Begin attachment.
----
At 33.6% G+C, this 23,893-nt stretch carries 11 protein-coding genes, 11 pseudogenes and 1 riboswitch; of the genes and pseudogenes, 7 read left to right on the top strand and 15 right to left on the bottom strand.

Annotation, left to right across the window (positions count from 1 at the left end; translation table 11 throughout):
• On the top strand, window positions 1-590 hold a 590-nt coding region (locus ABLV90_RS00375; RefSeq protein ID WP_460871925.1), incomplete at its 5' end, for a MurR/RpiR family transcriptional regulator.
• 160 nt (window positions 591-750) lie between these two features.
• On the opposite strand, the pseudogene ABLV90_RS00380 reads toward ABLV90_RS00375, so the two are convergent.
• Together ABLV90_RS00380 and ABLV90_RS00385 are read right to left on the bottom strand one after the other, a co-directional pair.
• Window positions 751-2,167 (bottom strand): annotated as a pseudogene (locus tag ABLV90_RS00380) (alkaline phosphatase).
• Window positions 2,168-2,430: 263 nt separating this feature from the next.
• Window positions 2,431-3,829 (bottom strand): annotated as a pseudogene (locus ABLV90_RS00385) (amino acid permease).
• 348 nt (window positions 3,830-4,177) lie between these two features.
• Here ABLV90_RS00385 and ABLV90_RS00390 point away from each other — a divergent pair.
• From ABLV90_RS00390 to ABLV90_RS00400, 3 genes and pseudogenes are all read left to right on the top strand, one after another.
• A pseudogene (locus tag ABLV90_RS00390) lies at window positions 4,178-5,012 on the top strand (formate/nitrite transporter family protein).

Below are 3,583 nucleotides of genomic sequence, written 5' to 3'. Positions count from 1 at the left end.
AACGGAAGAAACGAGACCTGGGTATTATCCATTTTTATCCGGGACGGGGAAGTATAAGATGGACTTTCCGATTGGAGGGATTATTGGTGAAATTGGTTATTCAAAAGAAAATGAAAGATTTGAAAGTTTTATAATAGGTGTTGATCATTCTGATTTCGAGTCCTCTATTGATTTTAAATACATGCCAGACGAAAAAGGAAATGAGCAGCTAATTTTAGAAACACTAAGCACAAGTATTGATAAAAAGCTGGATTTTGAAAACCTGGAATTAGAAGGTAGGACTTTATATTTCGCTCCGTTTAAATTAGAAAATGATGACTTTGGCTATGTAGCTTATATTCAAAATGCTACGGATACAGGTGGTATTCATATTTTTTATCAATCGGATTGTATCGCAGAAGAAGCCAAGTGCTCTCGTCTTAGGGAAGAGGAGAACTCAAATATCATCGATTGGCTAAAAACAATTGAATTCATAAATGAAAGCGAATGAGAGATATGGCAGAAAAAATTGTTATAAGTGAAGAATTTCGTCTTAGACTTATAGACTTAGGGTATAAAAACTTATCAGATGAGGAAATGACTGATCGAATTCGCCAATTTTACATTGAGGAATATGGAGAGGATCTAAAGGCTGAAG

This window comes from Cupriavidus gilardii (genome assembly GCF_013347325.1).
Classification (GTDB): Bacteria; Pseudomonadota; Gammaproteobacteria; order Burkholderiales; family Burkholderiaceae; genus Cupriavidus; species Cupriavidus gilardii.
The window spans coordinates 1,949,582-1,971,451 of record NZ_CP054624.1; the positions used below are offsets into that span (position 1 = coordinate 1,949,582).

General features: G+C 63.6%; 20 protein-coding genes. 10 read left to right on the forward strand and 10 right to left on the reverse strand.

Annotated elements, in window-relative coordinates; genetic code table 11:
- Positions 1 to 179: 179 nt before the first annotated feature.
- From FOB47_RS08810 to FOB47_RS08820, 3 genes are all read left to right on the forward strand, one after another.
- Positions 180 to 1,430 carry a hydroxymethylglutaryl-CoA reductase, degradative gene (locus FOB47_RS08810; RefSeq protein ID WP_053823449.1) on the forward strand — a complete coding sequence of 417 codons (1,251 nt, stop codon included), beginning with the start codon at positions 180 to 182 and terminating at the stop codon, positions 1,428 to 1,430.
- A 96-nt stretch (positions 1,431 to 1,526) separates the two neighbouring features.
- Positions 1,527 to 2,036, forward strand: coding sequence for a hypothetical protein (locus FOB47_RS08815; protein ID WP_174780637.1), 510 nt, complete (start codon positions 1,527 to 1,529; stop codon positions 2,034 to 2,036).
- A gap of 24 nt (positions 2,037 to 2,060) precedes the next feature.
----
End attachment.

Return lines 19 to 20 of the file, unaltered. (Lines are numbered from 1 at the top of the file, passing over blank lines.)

General features: G+C 63.6%; 20 protein-coding genes. 10 read left to right on the forward strand and 10 right to left on the reverse strand.

Annotated elements, in window-relative coordinates; genetic code table 11: